How did I get it?:
I bought it!
Every day is the same for Rhiannon. She has accepted her life, convinced herself that she deserves her distant, temperamental boyfriend, Justin, even established guidelines by which to live: Don’t be too needy. Avoid upsetting him. Never get your hopes up.
Until the morning everything changes. Justin seems to see her, to want to be with her for the first time, and they share a perfect day—a perfect day Justin doesn’t remember the next morning. Confused, depressed, and desperate for another day as great as that one, Rhiannon starts questioning everything. Then, one day, a stranger tells her that the Justin she spent that day with, the one who made her feel like a real person…wasn’t Justin at all.
In this enthralling companion to his New York Times bestseller Every Day, David Levithan tells Rhiannon’s side of the story as she seeks to discover the truth about love and how it can change you.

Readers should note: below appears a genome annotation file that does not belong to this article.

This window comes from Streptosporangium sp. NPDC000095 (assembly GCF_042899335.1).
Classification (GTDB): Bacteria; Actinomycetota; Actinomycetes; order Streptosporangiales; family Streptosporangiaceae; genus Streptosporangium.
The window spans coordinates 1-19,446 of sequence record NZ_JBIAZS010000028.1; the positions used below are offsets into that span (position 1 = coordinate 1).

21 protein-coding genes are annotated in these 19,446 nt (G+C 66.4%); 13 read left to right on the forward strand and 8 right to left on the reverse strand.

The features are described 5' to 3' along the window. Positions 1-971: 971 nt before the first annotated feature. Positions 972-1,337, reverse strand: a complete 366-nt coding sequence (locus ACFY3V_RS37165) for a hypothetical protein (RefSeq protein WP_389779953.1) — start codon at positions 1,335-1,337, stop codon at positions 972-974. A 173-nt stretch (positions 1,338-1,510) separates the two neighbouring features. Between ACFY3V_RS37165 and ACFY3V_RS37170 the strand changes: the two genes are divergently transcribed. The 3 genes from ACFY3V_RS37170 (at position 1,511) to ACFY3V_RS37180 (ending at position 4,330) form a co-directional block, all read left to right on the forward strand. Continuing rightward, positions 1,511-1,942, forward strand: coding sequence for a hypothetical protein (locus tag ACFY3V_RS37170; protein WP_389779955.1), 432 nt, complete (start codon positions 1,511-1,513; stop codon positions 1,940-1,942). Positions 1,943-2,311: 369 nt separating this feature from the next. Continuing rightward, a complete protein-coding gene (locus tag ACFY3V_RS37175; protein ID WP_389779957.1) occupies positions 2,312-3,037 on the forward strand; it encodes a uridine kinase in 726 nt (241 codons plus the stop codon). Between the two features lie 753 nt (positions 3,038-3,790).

If I’m totally honest, I wasn’t sure about reading this book. I really enjoyed Every Day and didn’t know if a story from Rhiannon’s point of view was needed or necessary. I’m glad that I read it, but I don’t think it’s an essential read. It’s hard to not compare the two books, but Every Day is far superior.
Another Day follows Rhiannon. It starts with her relationship with Justin, Rhiannon’s boyfriend. One day he is completely different, she later finds out that this is because of A and the way he jumps from body to body every day. As in Every Day Rhiannon and A fall for one another, but life is tricky for them because of the fact that A is never in the same body from day to day. Rhiannon finds it hard to believe in at first, but then she begins to love A for who he is not the body that he is in.
It isn’t just a retelling of Every Day. There are some new bits, but obviously some of the exchanges are the same. We’d expect that from a retelling from a different perspective. I still like Rhiannon as a character, but I don’t think she came across as likeable as she did in Every Day. However, I could understand some of Justin’s reactions compared to how they were portrayed in Every Day.
If you’re a huge fan of Every Day and David Levithan, then I would say this book is worth reading for a different perspective. I would recommend that you don’t go into it expecting to read a book as good as Every Day.
Would I recommend it?: